Convention of 1832
The Convention of 1832 was the first political gathering of colonists in Mexican Texas. Delegates sought reforms from the Mexican government and hoped to quell the widespread belief that settlers in Texas wished to secede from Mexico. The convention was the first in a series of unsuccessful attempts at political negotiation that eventually led to the Texas Revolution.
Under the 1824 Constitution of Mexico, Texas was denied independent statehood and merged into the new state Coahuila y Tejas. After growing suspicious that the United States government would attempt to seize Texas by force, in 1830 Mexican President Anastasio Bustamante enacted the Law of April 6, 1830 which restricting immigration and calling for customs duty enforcement. Tensions erupted in June 1832, when Texas residents systematically expelled all Mexican troops from eastern Texas.
The lack of military oversight emboldened the colonists to increase their political activity. On October 1, 1832, 55 political delegates met at San Felipe de Austin to petition for changes in the governance of Texas. Notably absent was any representation from San Antonio de Béxar, where many of the native Mexican settlers (Tejanos) lived. The delegates elected Stephen F. Austin, a highly respected empresario, as president of the convention.
Delegates passed a series of resolutions requesting, among other things, a repeal of the immigration restrictions, a three-year exclusion from custom duties enforcement, permission to form an armed militia and independent statehood. They also voted themselves the power to call future conventions. Before the petition could be delivered to Mexico City, the political chief of Texas, Ramón Músquiz, ruled that the convention was illegal and annulled the resolutions. In a compromise, the ayuntamiento (city council) of San Antonio de Béxar drafted a new petition with similar language to the convention resolutions and submitted it through proper legal channels. Músquiz forwarded the new document to the Mexican Congress.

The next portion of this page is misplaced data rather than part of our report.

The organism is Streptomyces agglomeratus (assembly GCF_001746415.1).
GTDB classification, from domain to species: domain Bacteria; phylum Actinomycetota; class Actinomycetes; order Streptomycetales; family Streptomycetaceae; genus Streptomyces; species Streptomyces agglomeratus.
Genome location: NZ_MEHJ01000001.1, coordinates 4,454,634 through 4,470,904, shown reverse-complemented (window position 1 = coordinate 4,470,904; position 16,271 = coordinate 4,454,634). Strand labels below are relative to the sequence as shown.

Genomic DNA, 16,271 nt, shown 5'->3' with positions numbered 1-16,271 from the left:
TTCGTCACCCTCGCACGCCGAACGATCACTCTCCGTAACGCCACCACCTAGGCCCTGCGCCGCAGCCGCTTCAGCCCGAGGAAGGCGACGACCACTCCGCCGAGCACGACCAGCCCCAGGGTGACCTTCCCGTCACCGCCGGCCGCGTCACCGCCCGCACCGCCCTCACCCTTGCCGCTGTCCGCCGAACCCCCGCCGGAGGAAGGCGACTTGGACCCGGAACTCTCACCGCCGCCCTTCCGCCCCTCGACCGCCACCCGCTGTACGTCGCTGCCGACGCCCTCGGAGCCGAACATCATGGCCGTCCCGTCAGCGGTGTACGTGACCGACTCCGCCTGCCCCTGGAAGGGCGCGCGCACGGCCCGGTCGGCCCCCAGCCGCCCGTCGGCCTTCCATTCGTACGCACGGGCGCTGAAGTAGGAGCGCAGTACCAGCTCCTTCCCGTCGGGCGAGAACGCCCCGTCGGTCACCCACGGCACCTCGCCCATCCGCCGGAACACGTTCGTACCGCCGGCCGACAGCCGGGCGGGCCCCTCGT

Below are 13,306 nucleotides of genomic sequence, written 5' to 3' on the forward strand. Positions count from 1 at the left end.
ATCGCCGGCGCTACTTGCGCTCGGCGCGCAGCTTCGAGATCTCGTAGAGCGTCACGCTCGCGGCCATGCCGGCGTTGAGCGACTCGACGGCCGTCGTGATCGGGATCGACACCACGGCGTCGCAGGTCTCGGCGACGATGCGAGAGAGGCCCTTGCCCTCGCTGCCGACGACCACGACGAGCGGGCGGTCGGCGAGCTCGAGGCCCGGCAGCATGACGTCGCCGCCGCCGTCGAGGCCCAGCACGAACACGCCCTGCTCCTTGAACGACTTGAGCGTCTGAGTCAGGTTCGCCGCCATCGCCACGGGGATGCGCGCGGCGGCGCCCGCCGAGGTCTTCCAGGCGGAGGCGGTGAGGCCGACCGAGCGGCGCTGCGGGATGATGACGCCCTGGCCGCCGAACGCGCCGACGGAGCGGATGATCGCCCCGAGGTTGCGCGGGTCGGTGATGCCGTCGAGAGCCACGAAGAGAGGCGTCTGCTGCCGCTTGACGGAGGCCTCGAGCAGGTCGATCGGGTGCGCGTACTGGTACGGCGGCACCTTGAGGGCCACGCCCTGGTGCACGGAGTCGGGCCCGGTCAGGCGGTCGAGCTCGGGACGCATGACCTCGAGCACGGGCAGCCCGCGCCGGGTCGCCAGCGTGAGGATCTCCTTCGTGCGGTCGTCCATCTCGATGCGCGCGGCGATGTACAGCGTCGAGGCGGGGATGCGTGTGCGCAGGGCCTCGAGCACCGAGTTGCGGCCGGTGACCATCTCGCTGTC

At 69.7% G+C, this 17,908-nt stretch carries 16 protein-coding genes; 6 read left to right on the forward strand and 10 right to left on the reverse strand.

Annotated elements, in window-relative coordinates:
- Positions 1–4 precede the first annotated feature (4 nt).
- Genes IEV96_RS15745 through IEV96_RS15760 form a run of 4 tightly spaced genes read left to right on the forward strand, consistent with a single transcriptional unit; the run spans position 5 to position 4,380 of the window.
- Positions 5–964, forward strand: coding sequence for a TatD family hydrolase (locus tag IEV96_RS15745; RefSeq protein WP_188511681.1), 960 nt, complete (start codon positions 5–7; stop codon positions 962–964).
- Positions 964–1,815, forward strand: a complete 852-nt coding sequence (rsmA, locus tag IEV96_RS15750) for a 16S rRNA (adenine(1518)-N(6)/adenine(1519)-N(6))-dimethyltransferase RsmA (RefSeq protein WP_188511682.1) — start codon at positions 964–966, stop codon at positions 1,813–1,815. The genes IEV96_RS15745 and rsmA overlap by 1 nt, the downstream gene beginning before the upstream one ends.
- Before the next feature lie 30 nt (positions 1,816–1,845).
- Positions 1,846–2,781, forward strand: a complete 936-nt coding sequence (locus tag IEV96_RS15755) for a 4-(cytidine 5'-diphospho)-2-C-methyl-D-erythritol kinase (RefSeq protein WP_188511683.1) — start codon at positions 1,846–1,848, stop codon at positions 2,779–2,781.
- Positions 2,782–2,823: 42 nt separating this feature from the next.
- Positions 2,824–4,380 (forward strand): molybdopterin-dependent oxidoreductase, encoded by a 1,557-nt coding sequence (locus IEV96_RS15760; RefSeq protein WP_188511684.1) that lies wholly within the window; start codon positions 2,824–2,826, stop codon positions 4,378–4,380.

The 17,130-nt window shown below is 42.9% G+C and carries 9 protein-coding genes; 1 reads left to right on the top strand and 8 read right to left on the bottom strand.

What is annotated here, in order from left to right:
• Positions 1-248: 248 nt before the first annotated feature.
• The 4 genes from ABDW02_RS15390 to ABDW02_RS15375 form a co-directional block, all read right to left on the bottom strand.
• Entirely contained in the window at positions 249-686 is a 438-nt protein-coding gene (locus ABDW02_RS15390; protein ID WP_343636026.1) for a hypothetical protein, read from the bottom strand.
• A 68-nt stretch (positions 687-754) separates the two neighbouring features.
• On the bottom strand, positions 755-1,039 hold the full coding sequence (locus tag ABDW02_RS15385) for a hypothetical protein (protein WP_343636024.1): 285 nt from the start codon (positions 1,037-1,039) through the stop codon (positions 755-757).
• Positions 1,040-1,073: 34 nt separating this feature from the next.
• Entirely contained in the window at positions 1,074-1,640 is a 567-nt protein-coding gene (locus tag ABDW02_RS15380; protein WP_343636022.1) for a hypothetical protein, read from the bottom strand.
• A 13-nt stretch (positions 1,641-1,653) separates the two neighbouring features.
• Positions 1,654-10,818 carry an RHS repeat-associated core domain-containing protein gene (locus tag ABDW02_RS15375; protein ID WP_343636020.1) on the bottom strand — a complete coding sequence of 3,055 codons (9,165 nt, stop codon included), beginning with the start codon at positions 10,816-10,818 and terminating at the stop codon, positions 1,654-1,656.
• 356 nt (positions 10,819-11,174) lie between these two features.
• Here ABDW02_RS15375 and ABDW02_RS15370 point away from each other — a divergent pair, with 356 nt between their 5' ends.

In 1821 several of Spain's former colonies in the New World won their independence and banded together to create a new country, Mexico. The Constitution of 1824 established Mexico as a federalist republic comprising multiple states. Sparsely populated former Spanish provinces were denied independent statehood and instead merged with neighboring areas. The former Spanish Texas, which marked Mexico's eastern border with the United States, was combined with Coahuila to form the new state Coahuila y Tejas. To assist in governing the large area, the state was subdivided into several departments; all of Texas was included in the Department of Béxar. With the formation of a new state government, the Texas provincial governing committee was forced to disband, and the capital was moved from San Antonio de Béxar to Saltillo. Many Tejanos—native Mexican citizens who lived in Texas—were reluctant to give up their self-rule.
The bankrupt federal government was unable to provide much military assistance to the settlers in Texas, who faced frequent raids by native tribes. In the hopes that an influx of settlers could control the raids, in 1824 the government appointed empresarios to settle families from the United States and Europe in Texas. As the number of Americans living in Texas blossomed, Mexican authorities became apprehensive that the United States might wish to annex the area, possibly using force. On April 6, 1830, the Mexican government passed a series of laws restricting immigration from the United States into Texas. The laws also cancelled all unfilled empresario contracts and called for the first enforcement of customs duties.